prompt = hub.pull("rlm/rag-prompt")


def format_docs(docs):
return "\n\n".join(doc.page_content for doc in docs)


from langchain_core.runnables import RunnablePassthrough

rag_chain = (
{"context": retriever | format_docs, "question": RunnablePassthrough()}
| prompt
| llm # This should be the LLM initialized in the task above.
)
print(rag_chain.invoke("What do I like to drink?"))

These snippets clearly illustrate the different levels of abstraction across these two frameworks. While LlamaIndex wraps the RAG pipeline with a convenient package called “query engines”, LangChain exposes you to the inner components. They include the concatenator for retrieved documents, the prompt template that says “based on X please answer Y”, and the chain itself (shown in LCEL above).

This lack of abstraction has implications on learners: When building with LangChain, you have to know exactly what you want on the first try. For example, compare where from_documents is invoked. LlamaIndex allows you to play with a Vector Store Index without explicitly choosing a storage backend, whereas LangChain seems to suggest you pick an implementation right away. (Everybody seems to have explicitly picked a backend when they create Vector Indexes from documents with LangChain.) I’m not sure if I’m making an informed decision when choosing a database before I hit a scalability problem.

More interestingly, although both LangChain and LlamaIndex are providing Hugging Face Hub-like cloud services (namely, LangSmith Hub and LlamaHub), it’s LangChain who dialed it to 11. Notice the hub.pull call with LangChain. It downloads nothing but a short, textual template that reads:

You are an assistant for question-answering tasks. Use the following pieces of retrieved context to answer the question. If you don’t know the answer, just say that you don’t know. Use three sentences maximum and keep the answer concise.
Question: {question}
Context: {context}
Answer:

While this indeed encourages sharing eloquent prompts with the community, I feel it’s an overkill. Storing ~1kB of text doesn’t really justify the network call involved with pulling. I hope the downloaded artifacts are cached.

Combining the two: a RAG-enabled chatbot

Up till now, we’ve been building things that aren’t very smart. In the first task, we built something that can maintain a conversation but doesn’t know you very well; in the second, we built something that knows you but doesn’t retain a chat history. Let’s combine these two.

With LlamaIndex, it’s as simple as swapping as_query_engine with as_chat_engine:

# Everything from above, till and including the creation of the index.
engine = index.as_chat_engine()
output = engine.chat("What do I like to drink?")
print(output) # "You enjoy drinking coffee."
output = engine.chat("How do I brew it?")
print(output) # "You brew coffee with a Aeropress."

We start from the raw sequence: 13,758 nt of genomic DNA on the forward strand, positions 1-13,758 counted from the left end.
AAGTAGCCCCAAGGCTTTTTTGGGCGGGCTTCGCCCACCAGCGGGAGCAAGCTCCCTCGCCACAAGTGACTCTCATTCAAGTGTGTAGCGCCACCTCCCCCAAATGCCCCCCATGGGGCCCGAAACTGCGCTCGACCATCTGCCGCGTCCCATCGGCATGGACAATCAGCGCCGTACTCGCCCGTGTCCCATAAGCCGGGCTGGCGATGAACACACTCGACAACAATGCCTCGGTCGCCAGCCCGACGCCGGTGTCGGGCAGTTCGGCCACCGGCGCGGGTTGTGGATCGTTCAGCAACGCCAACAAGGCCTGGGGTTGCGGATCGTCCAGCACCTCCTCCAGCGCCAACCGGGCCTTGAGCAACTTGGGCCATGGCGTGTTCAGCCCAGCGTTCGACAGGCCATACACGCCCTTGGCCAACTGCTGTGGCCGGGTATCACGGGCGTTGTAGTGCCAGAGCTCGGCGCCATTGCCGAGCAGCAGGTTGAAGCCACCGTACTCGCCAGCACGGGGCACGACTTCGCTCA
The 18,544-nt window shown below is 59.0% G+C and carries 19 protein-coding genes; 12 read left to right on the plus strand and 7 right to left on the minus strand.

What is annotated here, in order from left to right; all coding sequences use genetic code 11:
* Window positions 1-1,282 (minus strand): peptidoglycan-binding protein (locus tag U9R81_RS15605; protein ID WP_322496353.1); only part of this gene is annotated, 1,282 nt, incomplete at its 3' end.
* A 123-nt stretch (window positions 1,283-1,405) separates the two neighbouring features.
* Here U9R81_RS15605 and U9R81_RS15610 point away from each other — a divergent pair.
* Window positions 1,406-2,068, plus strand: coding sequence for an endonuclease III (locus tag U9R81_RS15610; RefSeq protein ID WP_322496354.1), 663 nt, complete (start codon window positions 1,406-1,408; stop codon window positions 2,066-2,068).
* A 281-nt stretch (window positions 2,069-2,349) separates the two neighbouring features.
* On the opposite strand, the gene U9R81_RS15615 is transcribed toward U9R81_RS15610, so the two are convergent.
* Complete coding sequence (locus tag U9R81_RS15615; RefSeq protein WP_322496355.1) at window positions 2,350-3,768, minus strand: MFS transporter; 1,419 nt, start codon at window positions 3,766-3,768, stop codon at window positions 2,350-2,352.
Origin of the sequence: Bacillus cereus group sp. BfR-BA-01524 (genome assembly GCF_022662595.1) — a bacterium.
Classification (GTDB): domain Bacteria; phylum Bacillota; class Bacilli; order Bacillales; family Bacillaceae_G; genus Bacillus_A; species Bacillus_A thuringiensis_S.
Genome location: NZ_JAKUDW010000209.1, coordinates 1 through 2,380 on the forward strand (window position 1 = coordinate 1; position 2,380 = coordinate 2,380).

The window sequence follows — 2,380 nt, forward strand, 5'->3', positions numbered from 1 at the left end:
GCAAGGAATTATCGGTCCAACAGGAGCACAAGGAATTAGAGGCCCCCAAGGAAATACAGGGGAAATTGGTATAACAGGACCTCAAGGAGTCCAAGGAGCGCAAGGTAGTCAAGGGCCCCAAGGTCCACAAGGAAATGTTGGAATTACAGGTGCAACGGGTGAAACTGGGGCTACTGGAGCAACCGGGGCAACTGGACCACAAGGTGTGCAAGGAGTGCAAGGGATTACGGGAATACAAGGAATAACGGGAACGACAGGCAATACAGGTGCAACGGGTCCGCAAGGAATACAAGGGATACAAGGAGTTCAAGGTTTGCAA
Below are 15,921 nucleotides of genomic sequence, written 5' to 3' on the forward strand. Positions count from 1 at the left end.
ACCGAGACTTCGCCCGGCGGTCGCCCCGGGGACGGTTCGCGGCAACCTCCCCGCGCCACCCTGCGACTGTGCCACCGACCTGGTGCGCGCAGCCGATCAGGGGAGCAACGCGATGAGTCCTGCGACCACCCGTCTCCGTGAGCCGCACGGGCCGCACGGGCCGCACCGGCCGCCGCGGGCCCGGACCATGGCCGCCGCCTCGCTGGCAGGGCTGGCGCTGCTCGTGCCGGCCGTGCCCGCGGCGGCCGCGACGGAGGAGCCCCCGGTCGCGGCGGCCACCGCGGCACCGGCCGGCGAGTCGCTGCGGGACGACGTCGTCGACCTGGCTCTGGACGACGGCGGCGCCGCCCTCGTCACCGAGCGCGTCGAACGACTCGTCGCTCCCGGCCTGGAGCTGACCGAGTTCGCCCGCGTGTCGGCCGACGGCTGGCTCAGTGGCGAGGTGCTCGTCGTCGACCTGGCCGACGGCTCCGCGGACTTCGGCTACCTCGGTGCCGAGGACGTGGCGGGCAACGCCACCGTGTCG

With LangChain, we need to spell things out quite a bit. Following the official tutorial, let’s define the memory first:

# Everything above this line is the same as that of the last task.
from langchain_core.runnables import RunnablePassthrough, RunnableLambda
from langchain_core.messages import get_buffer_string
from langchain_core.output_parsers import StrOutputParser
from operator import itemgetter
from langchain.memory import ConversationBufferMemory
from langchain.prompts.prompt import PromptTemplate
from langchain.schema import format_document
from langchain_core.prompts import ChatPromptTemplate

memory = ConversationBufferMemory(
return_messages=True, output_key="answer", input_key="question"
)

Here’s the plan:

  1. At the start of LLM’s turn, we load the chat history from the memory.
load_history_from_memory = RunnableLambda(memory.load_memory_variables) | itemgetter(  
"history"
)
load_history_from_memory_and_carry_along = RunnablePassthrough.assign(
chat_history=load_history_from_memory
)

2. We ask the LLM to enrich the question with context: “Taking the chat history into consideration, what should I look for in my notes to answer this question?”

rephrase_the_question = (  
{
"question": itemgetter("question"),
"chat_history": lambda x: get_buffer_string(x["chat_history"]),
}
| PromptTemplate.from_template(
"""You're a personal assistant to the user.
Here's your conversation with the user so far:
{chat_history}
Now the user asked: {question}
To answer this question, you need to look up from their notes about """
)
| llm
| StrOutputParser()
)

(We can’t just concatenate the two, because the topics may have changed during the conversation, making most semantic information in the chat log irrelevant.)
3. We run the RAG pipeline. Notice how we have cheated the LLM by implying “we as the user will be looking up the notes themselves”, but in fact we are asking the LLM to do the heavy lifting now. I feel bad.

retrieve_documents = {  
"docs": itemgetter("standalone_question") | retriever,
"question": itemgetter("standalone_question"),
}

4. We ask the LLM: “Taking the retrieved documents as reference (and — optionally — the conversation so far), what would be your response to the user’s latest question?”

def _combine_documents(docs):  
prompt = PromptTemplate.from_template(template="{page_content}")
doc_strings = [format_document(doc, prompt) for doc in docs]
return "\n\n".join(doc_strings)
compose_the_final_answer = (
{
"context": lambda x: _combine_documents(x["docs"]),
"question": itemgetter("question"),
}
| ChatPromptTemplate.from_template(
"""You're a personal assistant.
With the context below: